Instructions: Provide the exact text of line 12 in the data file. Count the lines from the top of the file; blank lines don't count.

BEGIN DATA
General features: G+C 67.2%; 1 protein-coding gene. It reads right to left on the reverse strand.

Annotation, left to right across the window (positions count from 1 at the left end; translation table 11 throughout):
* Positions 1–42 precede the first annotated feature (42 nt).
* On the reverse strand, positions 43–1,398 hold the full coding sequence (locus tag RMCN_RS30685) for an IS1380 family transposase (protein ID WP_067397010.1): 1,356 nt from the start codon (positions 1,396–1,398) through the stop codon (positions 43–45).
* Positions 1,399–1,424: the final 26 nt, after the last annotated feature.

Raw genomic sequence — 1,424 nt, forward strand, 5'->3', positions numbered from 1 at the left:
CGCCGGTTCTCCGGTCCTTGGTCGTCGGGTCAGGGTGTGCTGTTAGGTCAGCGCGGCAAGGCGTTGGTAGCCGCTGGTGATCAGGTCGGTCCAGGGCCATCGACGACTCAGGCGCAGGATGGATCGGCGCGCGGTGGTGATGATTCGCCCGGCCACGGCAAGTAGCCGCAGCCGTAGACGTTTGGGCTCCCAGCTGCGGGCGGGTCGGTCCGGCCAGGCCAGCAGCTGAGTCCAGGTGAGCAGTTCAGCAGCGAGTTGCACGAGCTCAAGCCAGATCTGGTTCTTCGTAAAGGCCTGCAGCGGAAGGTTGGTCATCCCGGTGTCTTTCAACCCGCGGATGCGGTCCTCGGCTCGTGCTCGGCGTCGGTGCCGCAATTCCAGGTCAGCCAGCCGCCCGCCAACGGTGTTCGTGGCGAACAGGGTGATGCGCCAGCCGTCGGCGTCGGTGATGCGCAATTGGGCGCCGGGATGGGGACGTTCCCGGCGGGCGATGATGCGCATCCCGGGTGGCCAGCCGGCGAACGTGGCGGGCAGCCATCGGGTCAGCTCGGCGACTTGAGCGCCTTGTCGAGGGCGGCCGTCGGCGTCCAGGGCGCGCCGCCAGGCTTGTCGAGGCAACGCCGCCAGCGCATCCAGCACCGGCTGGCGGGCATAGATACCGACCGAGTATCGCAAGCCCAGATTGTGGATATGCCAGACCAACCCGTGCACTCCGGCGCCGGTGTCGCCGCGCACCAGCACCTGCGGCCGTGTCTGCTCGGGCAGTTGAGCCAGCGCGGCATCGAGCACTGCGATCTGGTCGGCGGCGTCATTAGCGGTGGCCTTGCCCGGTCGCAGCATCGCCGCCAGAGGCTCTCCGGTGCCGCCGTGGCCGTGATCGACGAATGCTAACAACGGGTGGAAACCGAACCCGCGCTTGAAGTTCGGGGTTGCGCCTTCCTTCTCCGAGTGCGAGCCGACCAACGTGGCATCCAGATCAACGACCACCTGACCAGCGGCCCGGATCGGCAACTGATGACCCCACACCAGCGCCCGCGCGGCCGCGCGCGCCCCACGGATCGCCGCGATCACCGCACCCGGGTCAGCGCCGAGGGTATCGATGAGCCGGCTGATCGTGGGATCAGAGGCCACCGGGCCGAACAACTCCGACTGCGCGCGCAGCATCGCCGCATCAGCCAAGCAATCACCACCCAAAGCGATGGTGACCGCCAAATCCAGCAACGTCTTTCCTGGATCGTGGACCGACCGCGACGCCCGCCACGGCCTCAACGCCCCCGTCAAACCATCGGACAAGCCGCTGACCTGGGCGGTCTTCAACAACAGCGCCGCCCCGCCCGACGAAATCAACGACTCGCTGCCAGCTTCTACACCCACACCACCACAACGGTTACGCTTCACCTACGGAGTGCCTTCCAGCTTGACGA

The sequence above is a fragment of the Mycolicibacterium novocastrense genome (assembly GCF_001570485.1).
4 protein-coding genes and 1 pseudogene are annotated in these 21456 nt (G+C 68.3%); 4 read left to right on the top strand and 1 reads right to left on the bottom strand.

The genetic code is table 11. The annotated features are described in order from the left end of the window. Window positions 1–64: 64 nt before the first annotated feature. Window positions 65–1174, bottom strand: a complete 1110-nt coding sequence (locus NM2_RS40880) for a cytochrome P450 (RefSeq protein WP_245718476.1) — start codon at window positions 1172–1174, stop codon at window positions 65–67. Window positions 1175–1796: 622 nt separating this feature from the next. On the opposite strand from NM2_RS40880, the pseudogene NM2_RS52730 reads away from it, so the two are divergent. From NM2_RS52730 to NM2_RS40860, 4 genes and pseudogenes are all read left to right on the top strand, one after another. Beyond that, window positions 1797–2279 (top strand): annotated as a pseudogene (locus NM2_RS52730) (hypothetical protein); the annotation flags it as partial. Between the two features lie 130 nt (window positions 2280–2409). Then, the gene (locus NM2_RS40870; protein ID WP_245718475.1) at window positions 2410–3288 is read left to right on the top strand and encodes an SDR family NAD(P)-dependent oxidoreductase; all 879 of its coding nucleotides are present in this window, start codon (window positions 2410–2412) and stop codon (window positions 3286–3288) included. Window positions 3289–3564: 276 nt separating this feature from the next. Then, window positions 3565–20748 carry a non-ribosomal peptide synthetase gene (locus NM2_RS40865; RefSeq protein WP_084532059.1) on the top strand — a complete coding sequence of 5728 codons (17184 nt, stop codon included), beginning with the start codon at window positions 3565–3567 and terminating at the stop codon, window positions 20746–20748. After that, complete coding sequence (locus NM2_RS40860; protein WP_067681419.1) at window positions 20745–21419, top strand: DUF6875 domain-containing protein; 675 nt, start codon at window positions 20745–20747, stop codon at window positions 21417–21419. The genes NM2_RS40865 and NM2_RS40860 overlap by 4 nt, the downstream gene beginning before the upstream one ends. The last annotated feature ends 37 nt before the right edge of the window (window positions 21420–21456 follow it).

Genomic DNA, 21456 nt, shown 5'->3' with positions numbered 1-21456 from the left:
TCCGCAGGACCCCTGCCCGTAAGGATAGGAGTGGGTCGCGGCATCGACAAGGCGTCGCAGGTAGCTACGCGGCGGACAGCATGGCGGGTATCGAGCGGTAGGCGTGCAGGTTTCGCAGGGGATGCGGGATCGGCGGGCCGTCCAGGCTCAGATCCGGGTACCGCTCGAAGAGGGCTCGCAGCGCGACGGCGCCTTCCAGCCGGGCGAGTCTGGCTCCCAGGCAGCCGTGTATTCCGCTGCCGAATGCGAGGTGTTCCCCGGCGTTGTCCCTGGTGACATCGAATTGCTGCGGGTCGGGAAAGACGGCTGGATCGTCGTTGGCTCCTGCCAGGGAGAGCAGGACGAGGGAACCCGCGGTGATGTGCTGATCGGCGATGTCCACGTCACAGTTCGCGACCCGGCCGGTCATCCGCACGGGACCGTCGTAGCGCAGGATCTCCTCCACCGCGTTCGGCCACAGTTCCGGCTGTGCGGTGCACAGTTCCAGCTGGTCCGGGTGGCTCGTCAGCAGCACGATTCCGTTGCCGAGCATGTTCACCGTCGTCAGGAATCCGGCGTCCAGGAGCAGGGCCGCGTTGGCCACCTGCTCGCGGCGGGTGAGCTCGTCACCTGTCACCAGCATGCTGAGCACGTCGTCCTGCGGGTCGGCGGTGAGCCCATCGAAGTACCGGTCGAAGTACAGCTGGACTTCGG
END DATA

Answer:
TCCGCAGGACCCCTGCCCGTAAGGATAGGAGTGGGTCGCGGCATCGACAAGGCGTCGCAGGTAGCTACGCGGCGGACAGCATGGCGGGTATCGAGCGGTAGGCGTGCAGGTTTCGCAGGGGATGCGGGATCGGCGGGCCGTCCAGGCTCAGATCCGGGTACCGCTCGAAGAGGGCTCGCAGCGCGACGGCGCCTTCCAGCCGGGCGAGTCTGGCTCCCAGGCAGCCGTGTATTCCGCTGCCGAATGCGAGGTGTTCCCCGGCGTTGTCCCTGGTGACATCGAATTGCTGCGGGTCGGGAAAGACGGCTGGATCGTCGTTGGCTCCTGCCAGGGAGAGCAGGACGAGGGAACCCGCGGTGATGTGCTGATCGGCGATGTCCACGTCACAGTTCGCGACCCGGCCGGTCATCCGCACGGGACCGTCGTAGCGCAGGATCTCCTCCACCGCGTTCGGCCACAGTTCCGGCTGTGCGGTGCACAGTTCCAGCTGGTCCGGGTGGCTCGTCAGCAGCACGATTCCGTTGCCGAGCATGTTCACCGTCGTCAGGAATCCGGCGTCCAGGAGCAGGGCCGCGTTGGCCACCTGCTCGCGGCGGGTGAGCTCGTCACCTGTCACCAGCATGCTGAGCACGTCGTCCTGCGGGTCGGCGGTGAGCCCATCGAAGTACCGGTCGAAGTACAGCTGGACTTCGG